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Economic Botany

, Volume 38, Issue 2, pp 210–217 | Cite as

Silverleaf nightshade,Solarium elaeagnifolium, origin, distribution, and relation to man

  • J. W. Boyd
  • D. S. Murray
  • R. J. Tyrl
Article

Abstract

Silverleaf nightshade (Solanum elaeagnifolium) is a perennial weed that has become increasingly troublesome over the past several decades. Extensive use of soil-applied herbicides, accompanied by a reduction in annual weed competition and reduced tillage, have contributed to its spread and establishment as a serious pest. Crop plants are affected directly via competition and allelopathy or indirectly as the nightshade plants serve as hosts for destructive phytophagous insects or fungal pathogens. Probably native to the southwestern United States and northern Mexico,S. elaeagnifolium is now found in many semiarid regions of the world. Plants were used by the Pima, Kiowa and Navajo Indians in the preparation of food and in the tanning of leather. Containing the toxic glycoalkaloids solanine and solasonine, plants can cause livestock poisonings. The fruits, however, are a source of solasodine, which is used in the commercial manufacture of steroidal hormones.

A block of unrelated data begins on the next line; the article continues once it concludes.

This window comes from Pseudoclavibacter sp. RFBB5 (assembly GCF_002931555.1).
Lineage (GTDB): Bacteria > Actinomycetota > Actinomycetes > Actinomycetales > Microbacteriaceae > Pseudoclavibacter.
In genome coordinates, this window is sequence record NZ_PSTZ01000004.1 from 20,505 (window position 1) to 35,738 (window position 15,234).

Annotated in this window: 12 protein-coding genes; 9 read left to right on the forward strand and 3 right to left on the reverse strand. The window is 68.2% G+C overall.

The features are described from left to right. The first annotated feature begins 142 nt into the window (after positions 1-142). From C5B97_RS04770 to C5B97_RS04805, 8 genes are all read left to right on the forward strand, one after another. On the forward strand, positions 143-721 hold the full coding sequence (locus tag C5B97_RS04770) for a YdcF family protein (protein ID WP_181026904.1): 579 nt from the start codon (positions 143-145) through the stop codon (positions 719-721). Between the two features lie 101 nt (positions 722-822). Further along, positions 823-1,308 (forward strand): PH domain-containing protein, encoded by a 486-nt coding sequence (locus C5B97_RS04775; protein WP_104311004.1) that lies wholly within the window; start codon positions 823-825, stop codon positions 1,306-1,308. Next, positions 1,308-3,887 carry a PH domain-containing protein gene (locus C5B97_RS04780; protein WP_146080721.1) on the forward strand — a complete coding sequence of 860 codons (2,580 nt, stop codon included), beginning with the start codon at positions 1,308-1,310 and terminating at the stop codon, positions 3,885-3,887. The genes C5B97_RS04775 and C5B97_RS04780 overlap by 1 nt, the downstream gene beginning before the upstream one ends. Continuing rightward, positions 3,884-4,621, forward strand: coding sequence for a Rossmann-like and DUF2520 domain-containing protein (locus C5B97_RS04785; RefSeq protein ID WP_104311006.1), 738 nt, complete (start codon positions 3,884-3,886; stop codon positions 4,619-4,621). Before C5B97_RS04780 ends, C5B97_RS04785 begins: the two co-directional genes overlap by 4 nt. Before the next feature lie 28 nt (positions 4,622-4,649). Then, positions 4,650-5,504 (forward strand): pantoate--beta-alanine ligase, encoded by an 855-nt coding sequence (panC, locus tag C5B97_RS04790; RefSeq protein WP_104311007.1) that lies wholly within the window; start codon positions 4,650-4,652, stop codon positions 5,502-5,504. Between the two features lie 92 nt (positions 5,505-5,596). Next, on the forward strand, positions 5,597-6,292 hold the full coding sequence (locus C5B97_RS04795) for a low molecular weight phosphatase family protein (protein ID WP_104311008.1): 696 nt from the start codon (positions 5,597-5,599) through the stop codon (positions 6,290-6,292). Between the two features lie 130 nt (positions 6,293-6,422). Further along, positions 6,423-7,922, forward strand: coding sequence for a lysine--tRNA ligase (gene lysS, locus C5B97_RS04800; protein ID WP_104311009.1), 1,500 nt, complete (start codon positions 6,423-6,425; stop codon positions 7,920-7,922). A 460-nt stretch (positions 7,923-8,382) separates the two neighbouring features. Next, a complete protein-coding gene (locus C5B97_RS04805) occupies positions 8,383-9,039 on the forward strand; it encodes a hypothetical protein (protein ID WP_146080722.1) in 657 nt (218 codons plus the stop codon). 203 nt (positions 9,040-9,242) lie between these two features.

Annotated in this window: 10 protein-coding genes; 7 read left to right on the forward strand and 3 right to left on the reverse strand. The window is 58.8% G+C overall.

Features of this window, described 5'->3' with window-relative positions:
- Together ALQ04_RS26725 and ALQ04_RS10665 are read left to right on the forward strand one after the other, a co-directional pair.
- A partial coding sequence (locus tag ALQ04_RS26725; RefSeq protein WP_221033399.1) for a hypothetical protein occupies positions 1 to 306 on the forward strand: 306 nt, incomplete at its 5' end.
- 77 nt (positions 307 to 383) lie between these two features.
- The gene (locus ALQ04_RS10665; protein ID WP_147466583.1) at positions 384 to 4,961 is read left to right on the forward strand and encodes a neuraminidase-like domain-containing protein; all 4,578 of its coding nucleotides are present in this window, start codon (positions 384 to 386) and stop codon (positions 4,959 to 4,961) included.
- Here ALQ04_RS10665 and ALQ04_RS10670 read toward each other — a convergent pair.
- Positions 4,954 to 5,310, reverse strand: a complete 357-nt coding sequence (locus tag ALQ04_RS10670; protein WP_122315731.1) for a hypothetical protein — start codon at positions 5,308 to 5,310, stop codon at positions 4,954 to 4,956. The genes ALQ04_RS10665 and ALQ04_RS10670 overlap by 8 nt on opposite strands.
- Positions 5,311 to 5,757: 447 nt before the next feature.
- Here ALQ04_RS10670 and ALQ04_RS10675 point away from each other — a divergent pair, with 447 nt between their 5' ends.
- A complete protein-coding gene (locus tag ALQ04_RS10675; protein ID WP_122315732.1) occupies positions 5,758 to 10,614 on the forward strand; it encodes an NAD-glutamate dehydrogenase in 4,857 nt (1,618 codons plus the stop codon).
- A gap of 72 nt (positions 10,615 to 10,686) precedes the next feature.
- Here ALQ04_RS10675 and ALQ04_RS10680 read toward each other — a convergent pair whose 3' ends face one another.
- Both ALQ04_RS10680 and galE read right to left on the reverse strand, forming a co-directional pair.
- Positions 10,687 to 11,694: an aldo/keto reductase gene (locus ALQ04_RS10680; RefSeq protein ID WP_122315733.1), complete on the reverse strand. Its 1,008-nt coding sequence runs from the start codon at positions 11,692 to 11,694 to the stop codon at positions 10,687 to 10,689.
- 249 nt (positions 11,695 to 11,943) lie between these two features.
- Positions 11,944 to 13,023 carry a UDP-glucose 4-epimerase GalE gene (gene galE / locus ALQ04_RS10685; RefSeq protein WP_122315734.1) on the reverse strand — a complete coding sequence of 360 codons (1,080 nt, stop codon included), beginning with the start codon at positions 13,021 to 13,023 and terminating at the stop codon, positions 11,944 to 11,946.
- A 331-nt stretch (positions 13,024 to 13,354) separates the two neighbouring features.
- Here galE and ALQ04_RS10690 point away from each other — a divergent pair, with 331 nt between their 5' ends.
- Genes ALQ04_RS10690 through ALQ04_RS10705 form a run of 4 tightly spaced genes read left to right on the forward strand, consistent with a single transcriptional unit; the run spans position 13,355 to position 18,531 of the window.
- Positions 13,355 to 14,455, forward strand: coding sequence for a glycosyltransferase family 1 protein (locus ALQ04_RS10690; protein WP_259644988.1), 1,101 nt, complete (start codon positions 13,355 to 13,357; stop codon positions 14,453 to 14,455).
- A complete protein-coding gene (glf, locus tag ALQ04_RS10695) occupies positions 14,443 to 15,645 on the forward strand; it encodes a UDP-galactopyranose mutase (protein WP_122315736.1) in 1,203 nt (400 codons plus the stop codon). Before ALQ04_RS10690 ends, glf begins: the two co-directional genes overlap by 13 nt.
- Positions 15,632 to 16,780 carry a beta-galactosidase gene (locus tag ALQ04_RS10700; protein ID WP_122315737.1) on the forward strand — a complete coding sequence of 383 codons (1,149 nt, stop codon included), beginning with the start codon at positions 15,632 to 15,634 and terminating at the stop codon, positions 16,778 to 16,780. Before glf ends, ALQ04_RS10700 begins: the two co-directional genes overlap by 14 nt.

Keywords

Economic Botany Steroidal Hormone Solasodine Noxious Weed Perennial Weed 
These keywords were added by machine and not by the authors. This process is experimental and the keywords may be updated as the learning algorithm improves.

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Copyright information

© The New York Botanical Garden 1984

Authors and Affiliations

  • J. W. Boyd
    • 1
  • D. S. Murray
    • 2
  • R. J. Tyrl
    • 3
  1. 1.Cooperative Extension ServiceUniversity of ArkansasLittle Rock
  2. 2.Department of AgronomyOklahoma State UniversityStillwater
  3. 3.Department of BotanyOklahoma State UniversityStillwater

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